If you’re having trouble focusing on your love life now that you’ve achieved your mom-to-be status, check out these tips on how to make your relationship rock for the next nine months.
Pregnancy is full of diversions—not nearly as many as once baby debuts, but you’ll be busy and distracted nonetheless. As you’re choosing nursery decor, keeping track of prenatal checkups, and indulging those oh-so-pesky cravings, it’s easy to toss your love life aside in the name of baking your bun. But a strong relationship can pave the way to a healthy, happy family, and result in two very connected parents-to-be, so don’t throw in the towel on romance just yet.
For better or worse
While you may have waved bye-bye to the “honeymoon phase” of your relationship long ago, get ready to embark on a new adventure in coupledom: the “babymoon phase.” The newfound excitement of a budding babe can bring some couples closer than ever before, although others find the notion of becoming parents scary and overwhelming. No matter where you find your emotions on this grand scale of parenthood, it’s important to keep in mind that the next nine months are going to be full of ups and downs, both physical and mental.
Hormones, stress and excitement all mix together to create the colorful palate of pregnancy, which will undoubtedly foster lots of memories—and probably more than a few disagreements. From small decisions, like what color to paint Junior’s nursery, to more important discussions about names, religion and college funds, pregnancy can have couples thinking about things they’ve never before considered. Be open to each other’s ideas and communicate freely—by doing so, you’ll be able to avoid (at least some!) arguments, whether they’re about intimacy or car seats.
Moms generally report feeling a bit woozy during the first trimester, randy in the second, and entirely preoccupied with all things baby in the third. Remember, though, that you understand your body better than anyone else—you’ll know at which points during your pregnancy you feel up for a romantic romp and when you should pass. The bottom line is that sex is an integral part of any relationship. It helps you feel physically and emotionally connected to your significant other and provides a natural boost to your overall well-being.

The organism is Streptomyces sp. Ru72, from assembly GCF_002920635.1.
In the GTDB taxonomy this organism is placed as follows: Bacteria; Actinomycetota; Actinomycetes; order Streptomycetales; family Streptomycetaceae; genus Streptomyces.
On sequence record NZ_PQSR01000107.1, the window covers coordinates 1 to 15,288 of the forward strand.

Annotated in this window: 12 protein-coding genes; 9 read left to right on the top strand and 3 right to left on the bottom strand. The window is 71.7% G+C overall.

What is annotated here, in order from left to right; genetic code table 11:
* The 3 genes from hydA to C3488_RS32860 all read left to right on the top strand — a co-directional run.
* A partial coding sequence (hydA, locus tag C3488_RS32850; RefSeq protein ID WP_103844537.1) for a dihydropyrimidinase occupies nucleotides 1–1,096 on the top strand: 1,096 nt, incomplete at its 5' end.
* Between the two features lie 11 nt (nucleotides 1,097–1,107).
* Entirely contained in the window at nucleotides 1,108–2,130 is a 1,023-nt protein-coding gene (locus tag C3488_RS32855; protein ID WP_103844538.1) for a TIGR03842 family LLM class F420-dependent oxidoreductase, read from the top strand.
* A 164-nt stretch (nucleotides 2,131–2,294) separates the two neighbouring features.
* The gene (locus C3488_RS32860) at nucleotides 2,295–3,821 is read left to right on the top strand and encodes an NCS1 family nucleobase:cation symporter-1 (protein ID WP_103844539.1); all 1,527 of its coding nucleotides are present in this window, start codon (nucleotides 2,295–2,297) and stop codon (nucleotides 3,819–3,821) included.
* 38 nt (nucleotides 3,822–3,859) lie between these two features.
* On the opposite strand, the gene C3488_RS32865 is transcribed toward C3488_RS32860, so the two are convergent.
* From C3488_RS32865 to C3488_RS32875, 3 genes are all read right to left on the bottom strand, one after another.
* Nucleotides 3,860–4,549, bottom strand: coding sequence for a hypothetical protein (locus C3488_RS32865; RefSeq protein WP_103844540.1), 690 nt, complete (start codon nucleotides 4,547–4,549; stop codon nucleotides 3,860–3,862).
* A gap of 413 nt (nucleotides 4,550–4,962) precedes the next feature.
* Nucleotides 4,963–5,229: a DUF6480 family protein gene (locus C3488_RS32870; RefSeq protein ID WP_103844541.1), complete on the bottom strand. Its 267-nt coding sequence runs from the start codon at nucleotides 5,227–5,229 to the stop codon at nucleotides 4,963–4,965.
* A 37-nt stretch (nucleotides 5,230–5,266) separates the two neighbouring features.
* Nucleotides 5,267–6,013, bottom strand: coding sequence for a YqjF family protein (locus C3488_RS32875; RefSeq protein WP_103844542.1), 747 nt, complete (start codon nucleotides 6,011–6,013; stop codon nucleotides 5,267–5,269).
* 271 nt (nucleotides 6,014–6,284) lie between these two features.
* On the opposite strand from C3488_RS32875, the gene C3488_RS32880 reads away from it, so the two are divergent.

Plus, at certain points during your pregnancy, sex can be exceptionally beneficial (and fun) for both parties—and your baby too! Orgasms release endorphins that not only make you feel grand, but provide your baby with a calm, happy sensation as well. Some doctors even suggest that a woman at full term who is lined up to have a regular birth should engage in intercourse with her partner to stimulate labor.
There are plenty of scientific factoids supporting prenatal lovemaking, but there’s just as much personal testimony to back them up. The increased blood flow to your vulva and sensitive nerve endings in your breasts, combined with an extra-large libido, will likely have you (and your partner) ready to rumble on a regular basis—without even thinking twice about the extra perks involved.
It’s the little things
Pregnancy isn’t all about your cute bump and bodacious breasts—it’s also filled with hemorrhoids and gut-wrenching gas. (You knew the babymoon wouldn’t last forever, right?) Despite the increased blood flow to your love buttons, there will be times when you want nothing more than to be left alone. After all, hormones are no different than anything else, and what goes up must come down. But don’t let a lack of physical intimacy build a wall between you and your partner. Find ways to let him know you care that don’t revolve around sex, and reassure one another that once you’re feeling back to normal, you’ll be revved up and raring to go.
Most importantly, spend as much time as possible doing things you love together. Movies, mini golf and long, candlelit meals won’t always be possible with a baby in tow, so make the most of your time by enjoying one another’s company now.